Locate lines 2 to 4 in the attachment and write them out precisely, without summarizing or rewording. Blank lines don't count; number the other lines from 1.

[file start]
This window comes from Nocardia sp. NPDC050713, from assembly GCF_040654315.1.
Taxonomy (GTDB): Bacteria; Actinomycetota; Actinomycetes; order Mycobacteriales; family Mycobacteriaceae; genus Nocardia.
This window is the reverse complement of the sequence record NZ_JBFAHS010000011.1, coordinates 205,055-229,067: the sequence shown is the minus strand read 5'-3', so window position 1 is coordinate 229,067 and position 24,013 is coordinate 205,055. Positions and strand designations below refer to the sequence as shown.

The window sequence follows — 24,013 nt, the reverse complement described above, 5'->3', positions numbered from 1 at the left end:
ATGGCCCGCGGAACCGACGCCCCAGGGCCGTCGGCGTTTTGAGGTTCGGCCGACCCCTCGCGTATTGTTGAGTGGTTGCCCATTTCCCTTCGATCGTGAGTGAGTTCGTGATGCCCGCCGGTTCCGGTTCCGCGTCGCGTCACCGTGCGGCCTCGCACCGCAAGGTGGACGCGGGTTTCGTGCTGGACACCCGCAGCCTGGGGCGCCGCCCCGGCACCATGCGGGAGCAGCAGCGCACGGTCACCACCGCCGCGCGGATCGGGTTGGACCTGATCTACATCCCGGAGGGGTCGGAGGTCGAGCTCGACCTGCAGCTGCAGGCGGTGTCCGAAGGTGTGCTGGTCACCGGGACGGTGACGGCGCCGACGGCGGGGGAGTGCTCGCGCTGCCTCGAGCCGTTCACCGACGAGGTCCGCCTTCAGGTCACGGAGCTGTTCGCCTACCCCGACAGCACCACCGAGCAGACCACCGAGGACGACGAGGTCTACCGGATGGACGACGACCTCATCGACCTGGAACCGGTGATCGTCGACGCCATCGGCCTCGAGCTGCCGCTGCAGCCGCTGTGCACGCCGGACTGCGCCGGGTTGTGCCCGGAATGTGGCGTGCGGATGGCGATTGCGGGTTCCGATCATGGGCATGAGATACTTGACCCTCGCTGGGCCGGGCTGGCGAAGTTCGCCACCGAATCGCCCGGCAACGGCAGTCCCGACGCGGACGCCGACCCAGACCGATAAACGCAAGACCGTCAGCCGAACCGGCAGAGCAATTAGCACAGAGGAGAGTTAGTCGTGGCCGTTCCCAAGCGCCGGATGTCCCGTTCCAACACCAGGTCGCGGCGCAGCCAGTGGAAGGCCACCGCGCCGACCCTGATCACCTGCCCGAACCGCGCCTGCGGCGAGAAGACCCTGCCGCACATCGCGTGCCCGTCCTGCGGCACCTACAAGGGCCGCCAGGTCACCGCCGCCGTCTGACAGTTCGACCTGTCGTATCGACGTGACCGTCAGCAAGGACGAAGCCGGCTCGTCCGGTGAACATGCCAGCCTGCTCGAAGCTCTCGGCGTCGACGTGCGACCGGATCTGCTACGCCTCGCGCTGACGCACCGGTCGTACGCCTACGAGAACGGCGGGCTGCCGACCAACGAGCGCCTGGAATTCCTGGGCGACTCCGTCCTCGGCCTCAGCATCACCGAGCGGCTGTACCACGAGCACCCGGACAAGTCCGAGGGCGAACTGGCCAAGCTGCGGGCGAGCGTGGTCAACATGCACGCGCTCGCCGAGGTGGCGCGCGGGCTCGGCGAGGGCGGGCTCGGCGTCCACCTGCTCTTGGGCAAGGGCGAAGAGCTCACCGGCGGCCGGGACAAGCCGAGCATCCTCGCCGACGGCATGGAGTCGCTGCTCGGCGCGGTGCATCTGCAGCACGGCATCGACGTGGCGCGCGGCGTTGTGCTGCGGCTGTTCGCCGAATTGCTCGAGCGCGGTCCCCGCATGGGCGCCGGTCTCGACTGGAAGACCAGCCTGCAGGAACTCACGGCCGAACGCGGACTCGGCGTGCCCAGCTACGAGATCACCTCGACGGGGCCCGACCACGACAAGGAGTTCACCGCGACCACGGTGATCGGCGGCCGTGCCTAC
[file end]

Taxonomy (GTDB): Bacteria; Actinomycetota; Actinomycetes; order Mycobacteriales; family Mycobacteriaceae; genus Nocardia.
This window is the reverse complement of the sequence record NZ_JBFAHS010000011.1, coordinates 205,055-229,067: the sequence shown is the minus strand read 5'-3', so window position 1 is coordinate 229,067 and position 24,013 is coordinate 205,055. Positions and strand designations below refer to the sequence as shown.

The window sequence follows — 24,013 nt, the reverse complement described above, 5'->3', positions numbered from 1 at the left end: